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Last minute funding offer, need help with decision

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Hello! I'm an international student applying to MA programs in rhetoric and composition. I got 2 MA-only offers (which I've declined), and 2 MA --> PhD offers, from Penn State and UW. The MA-PhD offers are the ones I am still considering.

This morning I woke up to an e-mail from the DGS of the University of Washington saying that they can now offer me funding for 5 years. I was originally on the waitlist for funding, with only a "small chance" of getting it. Now the funding comes in the form of a fellowship for the spring quarter of my first year, and TAship for the rest. It's upwards of 20,000 for 9-month academic year and includes health insurance. I'll be teaching 1 class per quarter.

The problem is, I had just decided on accepting Penn State's offer before this happened. I was just about to formally accept, but this sudden funding offer from UW just threw me off-balance and now I don't know what to do. Penn State doesn't offer me funding for the MA, but I have funding from my government for the 2-year MA. It's USD 1,500 per month (a total of USD 18,000 per calendar year), though it will only kick in next year, so I've deferred my Penn State offer to 2019. And Penn State told that if I'm allowed to proceed to their PhD program, there will be funding for 4 years, though I'm not told how much that's gonna be for me. Meanwhile, admission 

Previously, I decided against UW because of some concerns I had after talking to some of their grad students. A student said that the course offering for rhet/comp was kind of limited, and that there had been cases of students having difficulties with finding dissertation committee or getting time for advising because the professors were overwhelmed. I've also heard tales about the competitive and sometimes toxic atmosphere of the cohort/program. Penn State, on the other hand, has a stellar reputation for rhet/comp, offers really interesting and varied coursework, and has this mentoring program where I'll be matched up with 2 more senior grad students and a faculty member. The program also seems to have a more supportive and friendly culture.

The good thing about UW is their location. As an international student, I feel like I'll be more comfortable in a big city with good public transportation system, more diversity, and what I hear is a more progressive political view. Not to mention its natural beauty! Besides that, their funding offer allows me to start school this year, while going to Penn State means I will have to wait for my government funding next year. However, though it's good to start as soon as possible, accepting their funding offer might mean that I'll have to give up my government fellowship, which is a prestigious program that offers quite a good networking opportunity with the people that matter in my country. Moreover, I've personally gotten so used to thinking that I'll leave next year that the prospect of leaving this year scares me a bit. My boyfriend was planning on resigning next year so that he can come and stay with me for a month or so as I adjust to my new life, but going this year will be difficult if not impossible for him. I'm afraid that leaving so soon will strain my relationship with him, something that I don't want because he's an important support system for me.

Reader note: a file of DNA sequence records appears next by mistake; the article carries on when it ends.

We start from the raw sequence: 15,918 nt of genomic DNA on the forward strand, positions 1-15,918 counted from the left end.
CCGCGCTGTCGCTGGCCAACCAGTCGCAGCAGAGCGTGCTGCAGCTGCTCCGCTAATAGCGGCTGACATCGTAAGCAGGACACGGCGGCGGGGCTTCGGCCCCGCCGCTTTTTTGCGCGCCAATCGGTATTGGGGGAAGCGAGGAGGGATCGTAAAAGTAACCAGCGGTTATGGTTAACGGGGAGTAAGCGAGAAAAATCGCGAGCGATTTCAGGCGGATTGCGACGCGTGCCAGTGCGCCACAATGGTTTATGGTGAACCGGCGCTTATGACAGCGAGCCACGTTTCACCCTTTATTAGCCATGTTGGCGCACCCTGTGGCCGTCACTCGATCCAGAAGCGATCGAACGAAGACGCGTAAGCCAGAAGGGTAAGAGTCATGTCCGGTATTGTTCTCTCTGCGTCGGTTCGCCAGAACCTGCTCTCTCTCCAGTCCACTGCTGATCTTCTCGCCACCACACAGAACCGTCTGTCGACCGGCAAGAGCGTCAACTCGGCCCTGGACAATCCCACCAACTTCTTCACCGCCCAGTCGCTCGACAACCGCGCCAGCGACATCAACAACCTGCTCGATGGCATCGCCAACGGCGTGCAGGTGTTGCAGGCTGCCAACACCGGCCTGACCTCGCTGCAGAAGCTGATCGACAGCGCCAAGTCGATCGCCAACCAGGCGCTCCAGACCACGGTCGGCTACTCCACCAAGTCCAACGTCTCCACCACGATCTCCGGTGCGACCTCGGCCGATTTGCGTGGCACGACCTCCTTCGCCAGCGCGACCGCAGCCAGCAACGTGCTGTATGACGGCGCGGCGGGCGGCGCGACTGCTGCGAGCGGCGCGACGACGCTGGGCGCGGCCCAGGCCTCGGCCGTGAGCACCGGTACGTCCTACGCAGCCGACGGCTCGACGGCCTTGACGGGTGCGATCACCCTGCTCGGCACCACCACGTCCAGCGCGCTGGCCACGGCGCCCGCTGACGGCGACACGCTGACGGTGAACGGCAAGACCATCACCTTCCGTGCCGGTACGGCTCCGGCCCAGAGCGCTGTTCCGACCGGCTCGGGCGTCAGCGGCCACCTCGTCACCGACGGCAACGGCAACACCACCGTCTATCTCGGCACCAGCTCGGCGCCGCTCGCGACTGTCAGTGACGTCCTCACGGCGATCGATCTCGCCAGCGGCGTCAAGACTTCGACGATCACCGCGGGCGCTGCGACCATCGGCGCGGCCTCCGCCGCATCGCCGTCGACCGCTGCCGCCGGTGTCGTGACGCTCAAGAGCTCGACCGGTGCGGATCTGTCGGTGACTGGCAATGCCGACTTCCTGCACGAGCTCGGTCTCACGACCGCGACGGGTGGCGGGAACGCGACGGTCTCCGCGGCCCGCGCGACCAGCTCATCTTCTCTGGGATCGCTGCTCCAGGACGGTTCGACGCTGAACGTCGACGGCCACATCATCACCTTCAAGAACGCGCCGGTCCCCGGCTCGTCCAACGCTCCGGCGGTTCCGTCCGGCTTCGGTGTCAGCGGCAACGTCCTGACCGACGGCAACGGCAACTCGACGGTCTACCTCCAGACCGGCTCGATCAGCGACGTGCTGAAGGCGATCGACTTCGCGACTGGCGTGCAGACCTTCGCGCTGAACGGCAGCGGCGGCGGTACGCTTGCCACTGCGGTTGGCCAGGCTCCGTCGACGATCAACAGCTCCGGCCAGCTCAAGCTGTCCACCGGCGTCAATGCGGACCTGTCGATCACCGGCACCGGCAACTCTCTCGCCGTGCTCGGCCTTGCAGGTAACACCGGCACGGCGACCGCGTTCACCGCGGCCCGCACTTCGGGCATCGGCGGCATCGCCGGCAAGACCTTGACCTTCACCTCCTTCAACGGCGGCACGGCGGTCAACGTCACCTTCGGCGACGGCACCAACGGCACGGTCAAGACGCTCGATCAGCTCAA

Both schools fit reasonably well with my research interest, though I suspect that Penn State will have more support for me if I do decide to be in the rhet/comp path as planned.

I realize that I'm very fortunate to be having this problem, but still, it's literally 3 days before April 15. UW has given me more time until April 23 to accept or decline, but that's still so soon. Any advice will be much appreciated! If you have more info about the two programs that I should consider, please also feel free to share it. I didn't get a chance to visit either school, so any info will be very useful to me.

Sorry if this is long, and thanks for reading!

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Hey @bigfluffybearcat! Nothing like making a major life decision right at the wire, eh? 

From what I can tell from your post, Penn still seems like the best option for you. The biggest indicator to me has less to do with timing and money then it does with your feelings about the program. It sounds like UW doesn't offer the classes, support, and environment you need. And those are the most crucial deciding factors. Like, hands down. Plus, Penn allows you to keep the prestigious government-aided funding and take the year to transition. 

It seems like all UW has to offer is the same amount(ish) of funding and its Seattle location. Personally, I am leaving the Pacific Northwest and also moving to Pennsylvania for my program. The change of landscapes will be so, so hard. But I assume I'll hardly notice with how busy I am.

Those are just my thoughts. You do you, and best of luck deciding!

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A couple of things to consider:

1. It sounds like Penn State is not promising you admission to their PhD program (you said "if I'm allowed to proceed..."). Is UW offering you a direct-entry PhD (since it's a 5 year funding offer).

2. Can you stack/combine both the UW offer and your government's funding? $20k in Seattle is not a lot, and when I was applying to PhD programs, UW's offer was the only one I rejected primarily because of their low funding offer (mine was slightly less at $18k/year and no fellowship: TAing the entire degree). I personally would not want to live in Seattle for less than $25k per year. Penn State is in a lower cost of living place, so that offer might go a lot further. (But you should get some number for the PhD funding too).

3. If you end up preferring UW, can you ask to defer the start date by 1 year (especially if this will allow your government funding to supplement your UW funding). This way, you can still take your time.

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I think there are benefits and drawbacks to both scenarios you've presented. I'm going to try to remain unbiased based on the two schools you've mentioned.

Penn State: